Optimal fetal positioning can make birth easier and is something you can actively encourage.
Do low kicks mean breech baby?
In the middle part of pregnancy, it’s still normal for babies to move a lot.
You can have some fun guessing where they are by feeling where those adorable baby feet are.
Baby might decide to hang out on the left or right side of your belly. Some babies like to move around into different positions all day.
If you’re feeling baby’s feet on your cervix or bladder, he might be spending all of his time in the breech position. This means the head is up and the legs and bottom are down.
It doesn’t mean this is the final position your baby will take for birth. A baby usually chooses a head-down position from around 30 weeks onwards.
Baby kicking very low at 27 weeks
The baby isn’t expected to be head down until at least 30 weeks. So at 27 weeks, it’s still normal to feel baby kicks very low.
You might simply have a baby who just prefers being in one position. Some babies pick one spot they prefer and some move into different positions during the day.
You’ll get to know your baby and his individual pattern of movements.
It might help to be in touch with an online community of women who are also pregnant. Having a support network can help you feel connected and give you a place to share any feelings, concerns, or answer questions.
Research shows a sense of community helps improve health outcomes for mothers and babies.
Of course, always check in with your healthcare providers if you have any concerns at all. They can also answer your questions and help you understand what’s normal for your pregnancy.
You might like to check out 27 Weeks Pregnant – What To Expect and find out more.
Why do babies kick in the lower abdomen?
As you get closer to your due date, you’ll want to pay more attention to:
- Any changes that seem unusual or not normal for your baby
At this time, positioning is important.
You should expect your child to turn vertex (head down) from 30 weeks onward.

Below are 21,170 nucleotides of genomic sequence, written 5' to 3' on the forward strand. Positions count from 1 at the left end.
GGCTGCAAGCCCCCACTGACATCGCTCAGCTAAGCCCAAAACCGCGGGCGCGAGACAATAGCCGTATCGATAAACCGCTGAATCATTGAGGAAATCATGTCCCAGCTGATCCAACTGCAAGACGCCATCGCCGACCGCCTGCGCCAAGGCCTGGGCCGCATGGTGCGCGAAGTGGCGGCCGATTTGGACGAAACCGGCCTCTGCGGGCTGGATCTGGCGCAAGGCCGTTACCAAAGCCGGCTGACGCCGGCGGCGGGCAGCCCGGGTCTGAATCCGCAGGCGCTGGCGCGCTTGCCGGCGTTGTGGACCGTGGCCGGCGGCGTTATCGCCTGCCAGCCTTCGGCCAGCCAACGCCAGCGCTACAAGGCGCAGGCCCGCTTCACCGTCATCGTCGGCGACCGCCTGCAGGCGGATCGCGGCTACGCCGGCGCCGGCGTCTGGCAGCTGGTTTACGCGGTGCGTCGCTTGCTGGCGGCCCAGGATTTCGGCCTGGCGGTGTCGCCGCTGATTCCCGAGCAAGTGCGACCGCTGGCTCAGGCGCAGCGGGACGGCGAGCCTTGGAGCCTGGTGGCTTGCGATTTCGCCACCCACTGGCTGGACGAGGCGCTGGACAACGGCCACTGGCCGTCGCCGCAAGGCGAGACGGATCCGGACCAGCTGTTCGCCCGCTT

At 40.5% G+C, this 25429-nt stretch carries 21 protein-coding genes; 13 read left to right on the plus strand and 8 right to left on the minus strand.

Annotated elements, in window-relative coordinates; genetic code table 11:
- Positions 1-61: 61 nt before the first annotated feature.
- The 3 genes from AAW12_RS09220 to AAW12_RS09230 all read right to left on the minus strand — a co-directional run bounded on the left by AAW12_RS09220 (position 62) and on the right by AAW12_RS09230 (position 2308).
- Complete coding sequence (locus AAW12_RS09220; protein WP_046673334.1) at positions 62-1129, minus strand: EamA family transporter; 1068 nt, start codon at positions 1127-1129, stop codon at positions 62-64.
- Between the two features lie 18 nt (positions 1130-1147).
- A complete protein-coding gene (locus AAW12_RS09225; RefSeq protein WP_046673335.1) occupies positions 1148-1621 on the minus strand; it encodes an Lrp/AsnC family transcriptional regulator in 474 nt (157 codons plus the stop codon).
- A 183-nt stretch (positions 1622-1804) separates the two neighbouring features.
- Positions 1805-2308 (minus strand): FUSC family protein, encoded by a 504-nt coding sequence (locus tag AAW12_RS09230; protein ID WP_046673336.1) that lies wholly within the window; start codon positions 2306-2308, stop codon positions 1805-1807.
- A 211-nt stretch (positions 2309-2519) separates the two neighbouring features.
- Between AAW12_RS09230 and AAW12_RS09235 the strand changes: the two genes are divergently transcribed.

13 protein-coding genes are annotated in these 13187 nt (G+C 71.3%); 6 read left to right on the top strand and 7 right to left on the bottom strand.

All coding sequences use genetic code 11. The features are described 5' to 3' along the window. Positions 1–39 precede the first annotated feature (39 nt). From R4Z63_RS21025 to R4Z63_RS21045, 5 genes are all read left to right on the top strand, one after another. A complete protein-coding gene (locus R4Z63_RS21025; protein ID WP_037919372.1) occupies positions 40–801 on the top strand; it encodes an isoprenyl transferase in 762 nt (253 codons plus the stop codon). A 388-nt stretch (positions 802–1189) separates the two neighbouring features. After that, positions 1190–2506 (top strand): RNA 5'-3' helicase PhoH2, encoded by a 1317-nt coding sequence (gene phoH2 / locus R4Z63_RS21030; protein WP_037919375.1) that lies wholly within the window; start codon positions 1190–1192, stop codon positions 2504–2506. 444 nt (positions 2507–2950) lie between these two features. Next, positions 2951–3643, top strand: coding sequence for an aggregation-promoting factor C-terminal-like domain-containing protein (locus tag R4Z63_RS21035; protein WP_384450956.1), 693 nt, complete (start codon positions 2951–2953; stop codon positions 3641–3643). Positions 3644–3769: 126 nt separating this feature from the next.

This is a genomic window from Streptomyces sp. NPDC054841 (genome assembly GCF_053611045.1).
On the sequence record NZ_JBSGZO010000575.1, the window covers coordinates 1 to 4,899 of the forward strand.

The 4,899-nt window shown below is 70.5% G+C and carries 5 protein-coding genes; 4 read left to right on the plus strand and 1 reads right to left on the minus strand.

If he’s still breech after that, don’t worry. By about 36 weeks most babies in this position will turn to head down.
Have a discussion with your doctor or midwife about what you can do to encourage your baby to move head down.
You might like to try:
- Chiropractic, osteopathy or osteotherapy for adjustments.
Check that any practitioner you see has training and experience in treating pregnant women. The Webster technique has been proven to be successful 82% of the time. You can read more about it in our article about breech birth.
Sometimes you can do everything ‘right’ and the baby still chooses a different position than is optimal. You haven’t done anything wrong.
What happens if baby movements slow down?
You might have heard, as the fetus grows and there’s less room in your womb, your baby’s movements could slow down. Or that your baby might go quiet before labor.
This is very dangerous information. Changes to movement aren’t a sign of impending labor or a lack of room.
Babies develop a pattern of movement that you will come to know as normal for them. The feeling of their movements might differ as they get bigger, but the frequency should always stay the same.
If you notice a change in this pattern, tell your healthcare provider immediately. They will assess your baby’s wellbeing, as changes to fetal movements can indicate distress.
Tests can provide reasons for what is happening and help you decide the best course of action.